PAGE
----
Our First Shiplap
We live in a cool old farm house. It’s one that my uncle, grandpa and great-grandpa built. Part of it is an old log cabin. Then they added on to that in the 1950’s. Then my dad started digging a basement out from underneath the log cabin, so grandpa finished it. Then they finished the upstairs in the 1960’s and added a garage. Then they added a sunroom in the 1990’s.
Parts of the house are a little cooler than others. Literally. The upstairs is usually quite a bit cooler. When the mrs. wanted to start working on the boys’ room, adding some ship-lap, I agreed, but we would have to tear out all the old stuff, and properly insulate the wall, replace the wiring, etc.
Since part of being a quazi-homesteader is self-reliance, we did it all ourselves. For the other homesteaders out there, I thought I would share with you what we learned and how we did it.
The Starting Point
I started by taking off the trim around the window. You can see, it was just a wall. This wall faces the East, which is where we get the bulk of our winds coming over the cascades in the winter time, bringing us our colder air. So, it’s pretty important that this wall be sealed up well.
Tearing off the plaster/drywall and removing old insulation.
Before tearing this off, I put up a plastic wall to trap in most of the dust/mess. I bought some contractor grade trash bags, because the household bags basically ran away and hid in the corner.
I was lucky to have drywall and plaster as opposed to the lath and plaster that is in other parts of the house. The plaster did make it pretty tough to tear apart. I scored the wall anywhere it met another wall/ceiling. It’s pretty hard to score plaster well, but it did keep most of the other surfaces in tact.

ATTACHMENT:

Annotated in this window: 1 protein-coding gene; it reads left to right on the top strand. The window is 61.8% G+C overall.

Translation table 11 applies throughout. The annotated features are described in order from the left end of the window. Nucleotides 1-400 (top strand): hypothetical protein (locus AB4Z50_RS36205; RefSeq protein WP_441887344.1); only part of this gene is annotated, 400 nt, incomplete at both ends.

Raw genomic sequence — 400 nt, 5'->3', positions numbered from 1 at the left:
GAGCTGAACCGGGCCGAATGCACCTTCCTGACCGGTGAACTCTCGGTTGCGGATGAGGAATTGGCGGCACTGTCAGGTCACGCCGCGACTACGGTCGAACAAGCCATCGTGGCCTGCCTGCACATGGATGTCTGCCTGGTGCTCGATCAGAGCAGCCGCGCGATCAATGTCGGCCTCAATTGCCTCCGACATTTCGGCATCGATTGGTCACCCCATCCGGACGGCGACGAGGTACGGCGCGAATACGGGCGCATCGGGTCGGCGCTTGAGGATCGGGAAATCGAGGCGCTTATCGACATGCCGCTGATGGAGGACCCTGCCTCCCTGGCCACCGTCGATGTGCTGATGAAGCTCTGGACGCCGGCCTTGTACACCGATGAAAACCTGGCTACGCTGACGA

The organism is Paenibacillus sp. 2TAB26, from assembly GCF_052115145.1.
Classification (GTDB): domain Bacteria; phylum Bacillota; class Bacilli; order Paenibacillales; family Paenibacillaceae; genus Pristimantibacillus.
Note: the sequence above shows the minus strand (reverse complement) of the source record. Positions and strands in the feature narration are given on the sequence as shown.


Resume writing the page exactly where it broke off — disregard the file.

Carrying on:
I wasn’t anticipating having insulation in the wall. There was mostly rock wool insulation, with some fiberglass as well as a little of the old blow-in type. It was all pretty nasty. There had been mice in the insulation, you’ll be able to see why in a minute.
The Old Siding
What you see here is the old siding. It’s interesting because this was siding that had been on an old saw mill on the property that they tore down and reused the wood for the addition. Farmers and homesteaders have been recycling long before it was cool.
On the left of this picture you can see the big cracks between the siding. That made an excellent point of entry for mice, birds, and all sorts of vermin.
At this point in the process, I shopvaced the tar out of everything.
The Whole Wall Exposed
Spray Foam & New Wiring
Since I was wanting to keep air and creatures out, I bought 12 cans of spray foam and, shall we say, generously applied it. It’s not real fun to work with, at least from my opinion. Mainly because it’s messy and hard to keep off of things. Some notes if you’ve never used it. You hold the can upside down to apply, and you want to try to keep the tip as clean as possible. Wear gloves and clothes you don’t care about. If you get it on you, you need to use paint thinner or mineral spirits to get it off. (I didn’t have either, so I used gasoline. Don’t worry, I don’t smoke.) Some spots I had to apply as much as I could and wait for it to dry to add more. The big hole in the top middle of the picture was where they cut away the siding to anchor the chimney to the studs.